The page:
Sidney Poitier

Sidney Poitier

Male 1927 -    Has 2 ancestors and 6 descendants in this family tree.

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  • Name Sidney Poitier 
    Relationshipwith Francis Fox
    Born 20 Feb 1927  Miami, Florida, USA Find all individuals with events at this location 
    Gender Male 
    Person ID I373709  Geneagraphie
    Last Modified 27 Mar 2019 

    Father Reginald James Poitier 
    Mother Evelyn Outten 
    Siblings 2 siblings 
    Family ID F148315  Group Sheet  |  Family Chart

    Family 1 Living 
    Last Modified 20 Jul 2004 
    Family ID F148309  Group Sheet  |  Family Chart

    Family 2 Juanita Hardy 
    Married 29 Apr 1950 
    Divorced 1965 
    Children 
     1. Beverly Poitier
     2. Pamela Poitier
     3. Sherri Poitier
     4. Gina Poitier
    Last Modified 20 Jul 2004 
    Family ID F148313  Group Sheet  |  Family Chart

    Family 3 Living 
    Children 
     1. Anika Poitier
     2. Living
    Last Modified 20 Jul 2004 
    Family ID F148314  Group Sheet  |  Family Chart

  • Photos
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  • Notes 
    • A native of Cat Island, The Bahamas, (though born in Miami during a mainland visit by his parents), Poitier grew up in poverty as the son of a dirt farmer. He had little formal education and at the age of 15 was sent to Miami to live with his brother, in order to forestall a growing tendency ward delinquency. In the U.S., Poitier first experienced the racial chasm that divides the country, a great shock to a boy coming from a society of black majority. A determination to find and create opportunities for blacks was born in him in the poor treatment he received on the streets of Miami. At 18, he went to New York, did menial jobs and slept in a bus terminal ilet. A brief stint in the Army as a worker at a veteran's hospital was followed by more menial jobs in Harlem. An impulsive audition at the American Negro Theatre was rejected so forcefully that Poitier dedicated the next six months to overcoming his accent and performance ineptness. On his second try, he was accepted. He was spotted in a rehearsal and given a bit part in a Broadway production of "Lysistrata, " for which he got excellent reviews. By the end of 1949, he was having to choose between leading roles on stage and an offer to work for Darryl F. Zanuck in the film No Way Out (1950). Poitier's performance as a doctor treating a white bigot got him plenty of notice and led to more roles, each considerably more interesting and prominent than most black actors of the time were getting. Nevertheless, the roles were still less interesting and prominent than those white actors routinely obtained. But seven years later, after turning down several projects he considered demeaning, Poitier got a number of roles that catapulted him into a category rarely if ever achieved by a black man of that time, that of starring leading man. One of the films, Defiant Ones, The (1958), gave Poitier his first Academy Award nomination as Best Actor. Five years later, he won the Oscar for Lilies of the Field (1963), the first black to win for a leading role. Poitier maintained activity on stage, on screen, and in the burgeoning civil rights movement. His roles in Guess Who's Coming to Dinner (1967) and To Sir, with Love (1967) were for their time landmarks in the breaking down of social barriers between blacks and whites, and Poitier's talent, conscience, integrity, and inherent likability placed him on equal footing with the white stars of the day. He ok on directing and producing chores in the Seventies, achieving success in both arenas. Although he has reduced the frequency of his roles in recent years, he remains one of the most respected and beloved figures in American cinema of the twentieth century.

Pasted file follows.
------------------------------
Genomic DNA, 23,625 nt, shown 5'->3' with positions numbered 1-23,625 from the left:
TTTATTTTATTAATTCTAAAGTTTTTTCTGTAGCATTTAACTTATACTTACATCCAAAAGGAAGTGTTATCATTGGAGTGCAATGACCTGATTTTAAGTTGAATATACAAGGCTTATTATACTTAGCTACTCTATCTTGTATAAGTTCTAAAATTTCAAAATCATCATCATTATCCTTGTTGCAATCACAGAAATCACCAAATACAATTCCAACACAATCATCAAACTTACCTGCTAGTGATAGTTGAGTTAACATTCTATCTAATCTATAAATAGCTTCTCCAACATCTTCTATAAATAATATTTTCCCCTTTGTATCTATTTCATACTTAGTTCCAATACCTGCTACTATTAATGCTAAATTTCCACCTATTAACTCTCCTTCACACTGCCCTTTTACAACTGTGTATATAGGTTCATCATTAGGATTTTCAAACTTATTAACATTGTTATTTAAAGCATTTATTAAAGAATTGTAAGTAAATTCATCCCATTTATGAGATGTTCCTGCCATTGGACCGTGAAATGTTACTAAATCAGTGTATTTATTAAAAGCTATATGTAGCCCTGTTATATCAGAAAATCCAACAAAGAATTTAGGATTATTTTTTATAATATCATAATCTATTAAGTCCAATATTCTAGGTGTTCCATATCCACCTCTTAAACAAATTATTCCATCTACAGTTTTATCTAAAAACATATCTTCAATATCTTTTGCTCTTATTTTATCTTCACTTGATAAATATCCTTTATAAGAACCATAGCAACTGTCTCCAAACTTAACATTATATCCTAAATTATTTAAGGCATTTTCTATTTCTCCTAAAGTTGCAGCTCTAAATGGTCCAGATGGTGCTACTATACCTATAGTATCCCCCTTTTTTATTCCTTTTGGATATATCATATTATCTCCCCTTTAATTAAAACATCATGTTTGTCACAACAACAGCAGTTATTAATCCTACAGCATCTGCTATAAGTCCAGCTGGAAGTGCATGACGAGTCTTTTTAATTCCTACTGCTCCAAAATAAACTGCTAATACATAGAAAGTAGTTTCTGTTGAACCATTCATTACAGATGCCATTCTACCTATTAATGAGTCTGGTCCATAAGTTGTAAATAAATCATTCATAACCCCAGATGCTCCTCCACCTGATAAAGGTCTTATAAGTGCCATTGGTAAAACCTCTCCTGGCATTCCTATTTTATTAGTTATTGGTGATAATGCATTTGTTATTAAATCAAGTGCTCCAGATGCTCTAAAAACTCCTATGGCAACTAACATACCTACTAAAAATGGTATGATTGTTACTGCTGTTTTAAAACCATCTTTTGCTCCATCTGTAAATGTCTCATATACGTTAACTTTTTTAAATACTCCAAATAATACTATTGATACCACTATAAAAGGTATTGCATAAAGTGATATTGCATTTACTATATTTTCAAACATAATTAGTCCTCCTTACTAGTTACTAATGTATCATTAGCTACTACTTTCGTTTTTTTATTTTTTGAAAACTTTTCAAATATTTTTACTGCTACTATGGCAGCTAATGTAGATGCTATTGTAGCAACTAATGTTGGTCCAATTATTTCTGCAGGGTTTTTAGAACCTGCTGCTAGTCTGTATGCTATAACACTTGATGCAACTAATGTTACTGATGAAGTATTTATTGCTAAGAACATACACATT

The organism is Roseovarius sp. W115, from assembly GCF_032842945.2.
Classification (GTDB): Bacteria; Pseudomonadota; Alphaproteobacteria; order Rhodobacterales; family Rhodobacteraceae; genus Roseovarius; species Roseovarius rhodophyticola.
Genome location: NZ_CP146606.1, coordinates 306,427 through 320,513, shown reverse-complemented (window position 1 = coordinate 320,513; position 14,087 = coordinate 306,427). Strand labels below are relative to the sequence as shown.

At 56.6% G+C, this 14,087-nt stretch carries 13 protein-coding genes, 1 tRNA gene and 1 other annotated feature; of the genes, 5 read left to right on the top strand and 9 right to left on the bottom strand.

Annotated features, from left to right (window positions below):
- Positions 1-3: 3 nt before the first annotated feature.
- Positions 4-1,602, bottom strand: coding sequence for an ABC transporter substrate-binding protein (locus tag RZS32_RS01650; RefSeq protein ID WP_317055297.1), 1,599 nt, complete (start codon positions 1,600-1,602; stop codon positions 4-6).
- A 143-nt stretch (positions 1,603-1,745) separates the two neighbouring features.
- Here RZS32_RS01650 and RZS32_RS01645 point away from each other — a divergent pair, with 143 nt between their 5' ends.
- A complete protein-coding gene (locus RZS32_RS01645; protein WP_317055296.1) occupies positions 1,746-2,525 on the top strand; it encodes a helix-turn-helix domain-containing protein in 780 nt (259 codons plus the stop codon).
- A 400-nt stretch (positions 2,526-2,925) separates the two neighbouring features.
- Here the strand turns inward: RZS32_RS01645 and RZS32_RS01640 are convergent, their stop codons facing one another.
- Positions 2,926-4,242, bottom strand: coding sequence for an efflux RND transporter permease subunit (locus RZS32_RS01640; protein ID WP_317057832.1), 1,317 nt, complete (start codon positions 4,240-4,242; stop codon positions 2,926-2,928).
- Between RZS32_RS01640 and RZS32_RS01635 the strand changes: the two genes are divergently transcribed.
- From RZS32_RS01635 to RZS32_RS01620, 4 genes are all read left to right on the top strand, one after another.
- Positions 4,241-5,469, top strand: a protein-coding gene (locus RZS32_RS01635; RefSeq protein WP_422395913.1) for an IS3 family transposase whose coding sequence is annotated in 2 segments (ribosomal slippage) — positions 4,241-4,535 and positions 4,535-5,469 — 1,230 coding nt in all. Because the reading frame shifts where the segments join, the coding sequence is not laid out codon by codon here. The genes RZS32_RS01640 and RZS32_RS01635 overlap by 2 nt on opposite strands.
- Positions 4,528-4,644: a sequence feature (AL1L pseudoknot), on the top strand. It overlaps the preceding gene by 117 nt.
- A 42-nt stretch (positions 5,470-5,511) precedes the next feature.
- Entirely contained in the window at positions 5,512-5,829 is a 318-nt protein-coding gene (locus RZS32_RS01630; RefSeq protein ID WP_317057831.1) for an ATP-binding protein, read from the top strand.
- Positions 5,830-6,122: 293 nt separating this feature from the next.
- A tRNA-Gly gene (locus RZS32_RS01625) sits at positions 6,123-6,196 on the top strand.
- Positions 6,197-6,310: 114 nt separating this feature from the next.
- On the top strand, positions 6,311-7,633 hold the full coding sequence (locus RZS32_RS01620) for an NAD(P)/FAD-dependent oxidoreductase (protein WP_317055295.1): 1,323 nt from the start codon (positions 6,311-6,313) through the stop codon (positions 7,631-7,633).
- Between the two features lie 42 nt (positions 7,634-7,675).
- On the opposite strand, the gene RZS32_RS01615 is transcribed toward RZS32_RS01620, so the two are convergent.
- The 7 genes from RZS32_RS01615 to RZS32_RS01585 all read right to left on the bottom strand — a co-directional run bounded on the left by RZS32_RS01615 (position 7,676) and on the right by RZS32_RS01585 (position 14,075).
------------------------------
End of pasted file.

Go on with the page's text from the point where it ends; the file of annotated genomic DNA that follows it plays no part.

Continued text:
• Wikipedia


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